Collage Style Artist Trading Cards using Vellum Collage Sheet Images

Step by step instructions for the Collage Style Artist Trading Cards shown below

Step by Step How I did it - products used from the B-MUSE site are linked.

All three of the above Artist Trading Cards were done using images from the Muses of Antiquity Vellum Collage Sheet. If you haven't worked with vellum and transparency images you might want to read the "Art Tip" below for recommendations on glues and sealing.

The first card was done first by covering an ATC blank with a piece of floral wrapping paper. Note: When you want to cover an entire ATC with some sort of background paper it is best to cut your background paper a bit oversized, cover the entire ATC card with glue, press down on the back of the background firmly wait a couple minutes for the glue to set and trim off excess - perfect alignment every time. There is a more detailed description of this on the Collage Backgrounds Technique Page. I then tore strips from a piece of sheet music and a piece of French text and glued them on the top and bottom of the card. Next I cut and glued down the vellum image. Using green metallic paint and a small brush I outlined the image and the outside edge of the card to give both a "frame." I then took gold and green metallic paint mixed with some gloss medium to make both translucent and very lightly smeared it with my finger in random areas of the card to make the image appear more blended together.

The second card started with a background of handmade paper that had a gold stamped design, using the same process described above I covered the entire ATC blank with the paper. I centered the image of the woman and glued that down..I wanted a more unusual frame on this one so rather than use paint I used some nubby linen yarn. This is a bit tricky the first time but really quite easy once you get the hang of it. Use a very small paint brush and put a thin line of thick Tacky glue where you want to edge with a fiber...this glue works best because it dries quickly and the fiber doesn't the fiber down on the glue line. Since this glue does dry very quickly I would suggest only doing an inch or two of the glue at a time attaching the fiber and then painting on more glue.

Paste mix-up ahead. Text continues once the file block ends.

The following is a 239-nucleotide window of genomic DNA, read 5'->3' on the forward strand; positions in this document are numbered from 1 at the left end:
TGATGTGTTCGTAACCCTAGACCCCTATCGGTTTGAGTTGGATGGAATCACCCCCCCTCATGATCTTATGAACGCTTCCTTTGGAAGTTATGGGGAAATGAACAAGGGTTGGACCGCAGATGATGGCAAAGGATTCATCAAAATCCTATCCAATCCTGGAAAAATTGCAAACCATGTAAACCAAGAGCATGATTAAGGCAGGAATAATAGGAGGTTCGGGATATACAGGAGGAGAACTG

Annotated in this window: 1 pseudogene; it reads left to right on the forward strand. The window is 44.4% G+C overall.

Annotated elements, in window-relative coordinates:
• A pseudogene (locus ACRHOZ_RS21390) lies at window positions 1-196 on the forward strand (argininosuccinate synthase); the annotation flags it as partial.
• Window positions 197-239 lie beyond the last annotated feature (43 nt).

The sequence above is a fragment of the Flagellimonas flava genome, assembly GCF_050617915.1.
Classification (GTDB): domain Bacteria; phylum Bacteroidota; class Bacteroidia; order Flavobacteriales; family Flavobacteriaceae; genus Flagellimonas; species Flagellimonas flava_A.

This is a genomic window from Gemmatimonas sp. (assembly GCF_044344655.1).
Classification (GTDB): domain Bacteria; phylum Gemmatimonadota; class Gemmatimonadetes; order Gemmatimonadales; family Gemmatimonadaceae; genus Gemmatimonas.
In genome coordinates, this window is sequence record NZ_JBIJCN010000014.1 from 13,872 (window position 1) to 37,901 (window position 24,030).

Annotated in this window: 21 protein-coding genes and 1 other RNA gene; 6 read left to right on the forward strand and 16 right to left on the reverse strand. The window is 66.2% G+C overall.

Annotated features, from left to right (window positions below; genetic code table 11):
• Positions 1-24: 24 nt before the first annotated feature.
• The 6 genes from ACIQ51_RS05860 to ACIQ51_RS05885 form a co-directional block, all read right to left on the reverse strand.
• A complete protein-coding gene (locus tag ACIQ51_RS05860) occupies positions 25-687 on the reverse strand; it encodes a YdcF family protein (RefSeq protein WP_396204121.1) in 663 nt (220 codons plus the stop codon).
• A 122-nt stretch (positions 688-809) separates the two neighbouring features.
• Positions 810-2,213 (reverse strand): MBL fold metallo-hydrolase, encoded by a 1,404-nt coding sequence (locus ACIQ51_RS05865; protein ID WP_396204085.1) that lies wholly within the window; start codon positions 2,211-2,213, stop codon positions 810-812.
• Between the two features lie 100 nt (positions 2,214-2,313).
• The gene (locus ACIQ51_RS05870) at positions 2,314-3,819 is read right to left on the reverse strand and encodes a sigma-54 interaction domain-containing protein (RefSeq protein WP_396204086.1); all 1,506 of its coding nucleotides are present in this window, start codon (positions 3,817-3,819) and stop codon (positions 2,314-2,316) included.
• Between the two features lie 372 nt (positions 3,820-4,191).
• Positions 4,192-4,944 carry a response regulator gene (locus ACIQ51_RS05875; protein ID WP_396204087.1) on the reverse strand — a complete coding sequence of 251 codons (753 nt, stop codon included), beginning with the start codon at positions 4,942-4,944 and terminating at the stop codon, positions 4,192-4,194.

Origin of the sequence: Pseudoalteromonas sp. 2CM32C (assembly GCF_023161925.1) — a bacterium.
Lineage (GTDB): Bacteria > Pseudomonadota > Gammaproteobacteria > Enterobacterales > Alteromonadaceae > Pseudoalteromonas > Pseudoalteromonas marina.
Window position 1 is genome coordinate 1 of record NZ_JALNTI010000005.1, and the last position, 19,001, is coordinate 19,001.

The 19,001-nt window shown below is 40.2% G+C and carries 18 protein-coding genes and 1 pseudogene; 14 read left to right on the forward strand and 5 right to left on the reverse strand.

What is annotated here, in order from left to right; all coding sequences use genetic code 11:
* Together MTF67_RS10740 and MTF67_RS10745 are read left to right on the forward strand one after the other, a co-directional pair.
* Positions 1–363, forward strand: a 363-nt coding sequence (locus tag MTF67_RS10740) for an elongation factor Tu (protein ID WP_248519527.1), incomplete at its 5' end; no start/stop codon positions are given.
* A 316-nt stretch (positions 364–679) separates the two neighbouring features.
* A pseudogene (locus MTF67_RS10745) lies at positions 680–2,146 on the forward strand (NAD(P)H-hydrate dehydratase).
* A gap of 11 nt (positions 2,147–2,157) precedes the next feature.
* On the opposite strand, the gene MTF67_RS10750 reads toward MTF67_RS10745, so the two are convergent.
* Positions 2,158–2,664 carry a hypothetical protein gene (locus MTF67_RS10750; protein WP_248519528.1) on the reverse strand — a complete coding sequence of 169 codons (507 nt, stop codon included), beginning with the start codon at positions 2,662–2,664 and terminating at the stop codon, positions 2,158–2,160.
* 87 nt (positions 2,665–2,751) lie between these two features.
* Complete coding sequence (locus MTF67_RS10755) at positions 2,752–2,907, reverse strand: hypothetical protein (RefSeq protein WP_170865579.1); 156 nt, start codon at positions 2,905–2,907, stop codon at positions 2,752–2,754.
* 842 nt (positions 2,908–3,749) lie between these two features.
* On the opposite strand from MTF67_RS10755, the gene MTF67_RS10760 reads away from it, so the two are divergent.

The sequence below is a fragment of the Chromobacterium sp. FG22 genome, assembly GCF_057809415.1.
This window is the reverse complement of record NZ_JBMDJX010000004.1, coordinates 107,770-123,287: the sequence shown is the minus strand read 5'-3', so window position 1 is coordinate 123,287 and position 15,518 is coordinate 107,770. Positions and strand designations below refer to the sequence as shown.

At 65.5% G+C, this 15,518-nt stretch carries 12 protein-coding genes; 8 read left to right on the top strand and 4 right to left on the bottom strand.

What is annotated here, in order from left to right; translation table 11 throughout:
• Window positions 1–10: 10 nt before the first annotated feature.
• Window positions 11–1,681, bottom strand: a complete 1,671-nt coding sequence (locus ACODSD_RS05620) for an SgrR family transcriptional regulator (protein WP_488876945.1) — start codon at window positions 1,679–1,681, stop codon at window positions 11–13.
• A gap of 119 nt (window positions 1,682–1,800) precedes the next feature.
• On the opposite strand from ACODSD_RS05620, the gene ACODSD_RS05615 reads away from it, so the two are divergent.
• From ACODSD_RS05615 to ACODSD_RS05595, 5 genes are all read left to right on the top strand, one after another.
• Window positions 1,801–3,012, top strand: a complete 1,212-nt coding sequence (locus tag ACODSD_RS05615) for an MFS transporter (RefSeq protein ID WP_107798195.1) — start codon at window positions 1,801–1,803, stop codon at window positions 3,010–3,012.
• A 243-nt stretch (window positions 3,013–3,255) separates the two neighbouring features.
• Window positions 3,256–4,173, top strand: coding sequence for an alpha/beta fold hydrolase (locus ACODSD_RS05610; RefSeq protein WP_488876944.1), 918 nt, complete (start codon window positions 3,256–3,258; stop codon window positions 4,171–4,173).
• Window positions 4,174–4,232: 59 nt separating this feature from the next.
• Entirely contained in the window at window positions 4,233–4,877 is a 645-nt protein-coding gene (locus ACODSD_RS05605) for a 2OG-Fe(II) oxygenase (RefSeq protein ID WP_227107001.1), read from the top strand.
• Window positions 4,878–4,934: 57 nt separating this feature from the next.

The background for the Third card is from the Antique Musical Instruments Black on Tan Collage Sheet as is the image of the small lute. Over the background I first cut a strip from some scarpbook paper and glued it down the center trimming off the excess length and height, then added the vellum collage sheet image. I liked how most of the edges of the vellum image blended with the background "except" for the top it was dark and had a sharp "cut and paste" look I wasn't after. So using the technique in the second card I cut a piece of coordinating gold metallic bumpy yarn and glued it in such a way to create a soft random half-frame to contrast with the card's straight alignment of images. To blend the images further I used gold metallic paint mixed with gloss medium and smooshed (technical term:) it about with my finger.

Hope some of this is useful...remember experiment and HAVE FUN!!

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Gluing and sealing vellum and transparency images.

You may have already noticed that the craft glue sticks that work great for paper collage images just don't cut it for the vellum and transparency film images. They stay stuck for a bit then begin to lift. The problem is that they are not paper, both vellum and film are plastic products and don't absorb enough of the glue to make an adhesion. If you own a Xyron machine this works great...for those (like me) who are a bit overly thrifty with their Xyron film or don't own one I have found that the Zig brand blue glue pens work great...and you can find these glue pens in nearly every large craft store in the scrapbooking section. So, now you have it all glued down just the way you want it. What about sealing the entire collage? I use a gloss medium (you can find these mediums in the fine art section of any craft store) to seal all my paper collage projects. This serves several ensures that your collage won't start to come apart later..i.e. after you have mailed it off to the swap hostess:) and it protects your collage from dust and dirt. Once it has dried you can wipe off any dust or "cat hair" with a soft cloth. If you use Golden's UV medium it will even protect it from sun fading. This is also something that too much of is NOT a good thing...your paper pieces will begin to wrinkle and curl if you apply too much. I suggest pouring a small amount of your medium out on to a piece of wax paper or a page torn from a glossy magazine and applying it sparingly using your finger tip...I have tried it with a brush but I always get too much I get much better control using my only need a very thin coat this way it dries quickly and you will get very little wrinkling.

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